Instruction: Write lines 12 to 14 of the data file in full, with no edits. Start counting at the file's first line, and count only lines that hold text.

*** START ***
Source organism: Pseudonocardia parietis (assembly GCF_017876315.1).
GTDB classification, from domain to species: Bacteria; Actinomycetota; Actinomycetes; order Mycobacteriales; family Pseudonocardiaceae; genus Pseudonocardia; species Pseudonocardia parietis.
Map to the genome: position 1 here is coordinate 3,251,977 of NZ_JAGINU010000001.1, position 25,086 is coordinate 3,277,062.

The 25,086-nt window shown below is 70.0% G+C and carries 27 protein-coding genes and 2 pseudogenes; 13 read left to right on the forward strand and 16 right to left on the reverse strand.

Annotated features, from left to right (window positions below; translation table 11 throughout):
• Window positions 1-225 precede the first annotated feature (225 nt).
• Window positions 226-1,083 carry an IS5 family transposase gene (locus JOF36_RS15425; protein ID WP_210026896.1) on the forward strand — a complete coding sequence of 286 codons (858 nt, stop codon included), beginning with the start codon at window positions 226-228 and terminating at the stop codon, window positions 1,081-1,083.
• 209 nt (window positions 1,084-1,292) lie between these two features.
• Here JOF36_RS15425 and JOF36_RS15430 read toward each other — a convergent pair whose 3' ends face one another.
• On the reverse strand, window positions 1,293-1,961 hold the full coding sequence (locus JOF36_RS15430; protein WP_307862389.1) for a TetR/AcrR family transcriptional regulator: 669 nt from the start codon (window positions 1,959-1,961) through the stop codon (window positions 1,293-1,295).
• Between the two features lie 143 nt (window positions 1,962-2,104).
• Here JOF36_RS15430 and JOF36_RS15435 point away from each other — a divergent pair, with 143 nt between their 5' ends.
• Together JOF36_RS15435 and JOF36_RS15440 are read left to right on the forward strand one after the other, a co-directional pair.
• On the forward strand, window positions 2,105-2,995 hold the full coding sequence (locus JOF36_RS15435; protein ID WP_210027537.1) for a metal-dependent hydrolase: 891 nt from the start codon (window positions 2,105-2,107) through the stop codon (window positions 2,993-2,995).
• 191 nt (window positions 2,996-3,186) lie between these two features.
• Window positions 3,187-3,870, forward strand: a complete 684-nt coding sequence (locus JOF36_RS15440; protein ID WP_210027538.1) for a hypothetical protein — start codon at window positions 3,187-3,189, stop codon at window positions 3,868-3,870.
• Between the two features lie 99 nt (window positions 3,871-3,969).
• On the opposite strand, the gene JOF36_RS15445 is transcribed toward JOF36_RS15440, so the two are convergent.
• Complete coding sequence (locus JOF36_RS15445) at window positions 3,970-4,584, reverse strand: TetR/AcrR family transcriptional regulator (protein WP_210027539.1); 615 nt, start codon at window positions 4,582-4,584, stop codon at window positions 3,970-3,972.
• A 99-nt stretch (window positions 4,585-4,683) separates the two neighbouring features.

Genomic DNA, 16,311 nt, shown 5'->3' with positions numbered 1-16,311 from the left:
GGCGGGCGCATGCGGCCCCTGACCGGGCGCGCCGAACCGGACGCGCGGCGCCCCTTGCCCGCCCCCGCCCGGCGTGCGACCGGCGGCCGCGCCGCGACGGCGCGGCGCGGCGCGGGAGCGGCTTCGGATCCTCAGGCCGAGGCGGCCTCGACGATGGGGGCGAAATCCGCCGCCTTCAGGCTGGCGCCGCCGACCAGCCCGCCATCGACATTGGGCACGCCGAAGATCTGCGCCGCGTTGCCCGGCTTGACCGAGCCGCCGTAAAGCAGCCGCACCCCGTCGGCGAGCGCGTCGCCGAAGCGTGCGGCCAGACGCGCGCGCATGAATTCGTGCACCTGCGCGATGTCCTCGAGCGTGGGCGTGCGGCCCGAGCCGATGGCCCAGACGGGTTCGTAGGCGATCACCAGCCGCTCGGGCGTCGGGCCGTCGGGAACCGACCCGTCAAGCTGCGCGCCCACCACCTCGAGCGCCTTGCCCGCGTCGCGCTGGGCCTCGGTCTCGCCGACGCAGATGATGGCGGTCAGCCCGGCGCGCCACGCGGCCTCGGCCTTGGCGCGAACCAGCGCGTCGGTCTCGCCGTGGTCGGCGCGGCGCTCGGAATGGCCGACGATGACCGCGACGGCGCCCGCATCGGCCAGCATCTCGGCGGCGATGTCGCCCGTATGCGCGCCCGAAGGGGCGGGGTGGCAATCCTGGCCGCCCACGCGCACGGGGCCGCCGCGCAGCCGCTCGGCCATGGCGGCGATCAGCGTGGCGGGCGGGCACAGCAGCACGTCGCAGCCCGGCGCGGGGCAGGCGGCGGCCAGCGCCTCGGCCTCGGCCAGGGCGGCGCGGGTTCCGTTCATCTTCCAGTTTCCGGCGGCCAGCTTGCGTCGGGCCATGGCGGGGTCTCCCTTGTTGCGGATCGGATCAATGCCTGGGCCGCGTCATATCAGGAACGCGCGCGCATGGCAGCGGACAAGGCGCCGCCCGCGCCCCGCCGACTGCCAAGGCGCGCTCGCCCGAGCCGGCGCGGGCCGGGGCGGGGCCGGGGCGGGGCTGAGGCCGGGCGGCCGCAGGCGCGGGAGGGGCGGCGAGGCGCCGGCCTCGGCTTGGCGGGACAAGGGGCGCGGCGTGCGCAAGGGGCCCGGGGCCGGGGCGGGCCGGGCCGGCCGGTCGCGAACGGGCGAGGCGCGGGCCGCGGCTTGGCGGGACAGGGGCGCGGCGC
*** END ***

• Here JOF36_RS15430 and JOF36_RS15435 point away from each other — a divergent pair, with 143 nt between their 5' ends.
• Together JOF36_RS15435 and JOF36_RS15440 are read left to right on the forward strand one after the other, a co-directional pair.
• On the forward strand, window positions 2,105-2,995 hold the full coding sequence (locus JOF36_RS15435; protein ID WP_210027537.1) for a metal-dependent hydrolase: 891 nt from the start codon (window positions 2,105-2,107) through the stop codon (window positions 2,993-2,995).